The DVD case for Proteus promises a beautiful, visually stunning look at the love between two male prisoners in the 1700s. Is it false advertisement?
What makes this movie intriguing is the fact that it's based very closely on actual court transcripts. It's an awe inspiring concept to think of this relationship having taken place back then, and to see all the awful practices, reminiscent of the Salem witch hunts, that the law practiced. It's the establishing of our gay history that makes this movie worth a watch. It's everything else that is the problem. First of all, the film seems to have been shot directly to video, and comes across as a very amateur production. Some of the performances are good, others are stiff and downright bad. Physical brawls are quite corny, and while watching the movie with my partner, we both actually laughed out loud at one point during a fistfight. It literally sounded like someone off screen spanked a defrosted turkey breast. And there's also a whole lot of filler. In an attempt to capture, I don't know, the beauty of the island perhaps, or the strain of hard labor, we're bombarded by long stretches of men working in the field, and scenic landscape shots. I will give the movie props for capturing the period, although, being one of the worst history students ever, I still think there were some anachronisms. Were there Jeeps back in 1725? What about manual typewriters? Hm…. There were also some good looking guys in the film and some real sexy sex, starting at 39 minutes into the movie. In fact, due to its low budget and long sexual attraction setups and performances—much of this movie felt to me like a porn with a story that left out most of the porn (and that which was included seemed almost exploitative…you know, sex sells, and gay men are buying). And the relationship between the two interracial leads (the race issue also being a noteworthy topic of the actual story) wasn't all that convincing to me. I honestly felt like they used each other out of necessity. It didn't feel like a love story to me. It was most often an uncaring S/M relationship with both participants willingly playing their roles. I just wasn't incredibly moved by the finished product of a crucially important addition to the gay timeline. And as one last note, the film switches from English to Afrikaans with subtitles constantly with seemingly no rhyme or reason, and it will drive you absolutely batty.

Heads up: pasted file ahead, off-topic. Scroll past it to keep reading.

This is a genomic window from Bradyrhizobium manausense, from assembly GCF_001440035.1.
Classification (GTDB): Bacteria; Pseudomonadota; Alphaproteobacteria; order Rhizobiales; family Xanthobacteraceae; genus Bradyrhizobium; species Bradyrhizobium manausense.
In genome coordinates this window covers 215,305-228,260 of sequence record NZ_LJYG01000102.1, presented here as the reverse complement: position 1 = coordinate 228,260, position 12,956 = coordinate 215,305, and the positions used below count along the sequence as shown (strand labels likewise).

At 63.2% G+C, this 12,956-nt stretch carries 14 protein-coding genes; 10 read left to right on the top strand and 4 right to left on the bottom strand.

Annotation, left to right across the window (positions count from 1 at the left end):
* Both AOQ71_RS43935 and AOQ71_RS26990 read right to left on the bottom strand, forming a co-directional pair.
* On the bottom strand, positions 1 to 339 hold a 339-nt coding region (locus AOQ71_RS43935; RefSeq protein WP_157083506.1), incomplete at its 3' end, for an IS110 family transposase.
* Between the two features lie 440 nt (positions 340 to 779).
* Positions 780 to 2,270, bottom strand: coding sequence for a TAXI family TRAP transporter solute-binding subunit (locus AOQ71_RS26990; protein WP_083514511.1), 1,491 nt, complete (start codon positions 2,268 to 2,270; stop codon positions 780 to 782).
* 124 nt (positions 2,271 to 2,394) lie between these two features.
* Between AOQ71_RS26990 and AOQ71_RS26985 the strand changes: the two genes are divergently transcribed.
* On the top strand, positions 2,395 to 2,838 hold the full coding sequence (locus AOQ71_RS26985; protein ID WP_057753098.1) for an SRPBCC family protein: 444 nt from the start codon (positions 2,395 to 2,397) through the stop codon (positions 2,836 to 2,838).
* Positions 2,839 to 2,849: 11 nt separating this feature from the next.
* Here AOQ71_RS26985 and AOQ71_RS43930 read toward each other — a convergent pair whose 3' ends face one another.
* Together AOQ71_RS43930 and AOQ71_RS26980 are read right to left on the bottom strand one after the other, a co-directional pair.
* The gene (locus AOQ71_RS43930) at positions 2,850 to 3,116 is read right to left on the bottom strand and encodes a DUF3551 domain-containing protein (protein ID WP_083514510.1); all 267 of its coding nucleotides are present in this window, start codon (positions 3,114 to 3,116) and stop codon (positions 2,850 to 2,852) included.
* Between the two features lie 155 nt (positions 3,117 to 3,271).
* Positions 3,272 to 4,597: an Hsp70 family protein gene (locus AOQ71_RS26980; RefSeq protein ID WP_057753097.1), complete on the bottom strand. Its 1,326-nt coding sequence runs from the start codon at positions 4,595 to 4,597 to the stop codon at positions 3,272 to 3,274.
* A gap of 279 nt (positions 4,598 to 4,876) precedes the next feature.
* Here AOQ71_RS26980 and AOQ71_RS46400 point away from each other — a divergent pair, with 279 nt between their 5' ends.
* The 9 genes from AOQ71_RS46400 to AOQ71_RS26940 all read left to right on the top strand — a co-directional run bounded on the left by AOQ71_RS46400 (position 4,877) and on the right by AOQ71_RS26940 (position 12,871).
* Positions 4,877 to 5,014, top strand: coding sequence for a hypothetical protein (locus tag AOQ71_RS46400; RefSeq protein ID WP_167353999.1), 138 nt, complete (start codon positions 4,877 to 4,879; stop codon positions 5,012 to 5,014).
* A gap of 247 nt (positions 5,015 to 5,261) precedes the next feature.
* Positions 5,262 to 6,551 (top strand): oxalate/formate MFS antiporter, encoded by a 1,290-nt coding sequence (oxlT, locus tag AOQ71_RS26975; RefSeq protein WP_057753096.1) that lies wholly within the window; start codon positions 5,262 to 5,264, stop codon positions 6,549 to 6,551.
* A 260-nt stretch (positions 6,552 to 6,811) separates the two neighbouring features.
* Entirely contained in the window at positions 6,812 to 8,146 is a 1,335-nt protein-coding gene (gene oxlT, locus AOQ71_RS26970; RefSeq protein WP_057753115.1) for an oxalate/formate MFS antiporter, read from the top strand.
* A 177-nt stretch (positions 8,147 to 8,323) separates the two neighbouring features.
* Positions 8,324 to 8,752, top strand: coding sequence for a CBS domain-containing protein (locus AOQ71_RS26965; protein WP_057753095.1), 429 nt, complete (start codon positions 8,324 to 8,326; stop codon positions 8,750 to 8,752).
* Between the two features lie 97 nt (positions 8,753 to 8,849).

And finally, there's a radio interview with co-director's John Greyson and Jack Lewis. Recorded for the "Celluloid Dreams" show, this is a 40 minute audio feature with a frozen on screen image (beware burn in!). The creators go into highly interesting detail about the historical aspects of the true story and about race mixing and homosexuality way back then. They also discuss the South African shooting location, trying to come up with a name for the movie, and the current status of gay issues. It's all a reminder of what a compelling concept this movie had. Oh yeah. Director John Greyson also discusses what it was like directing a few episodes of Queer as Folk.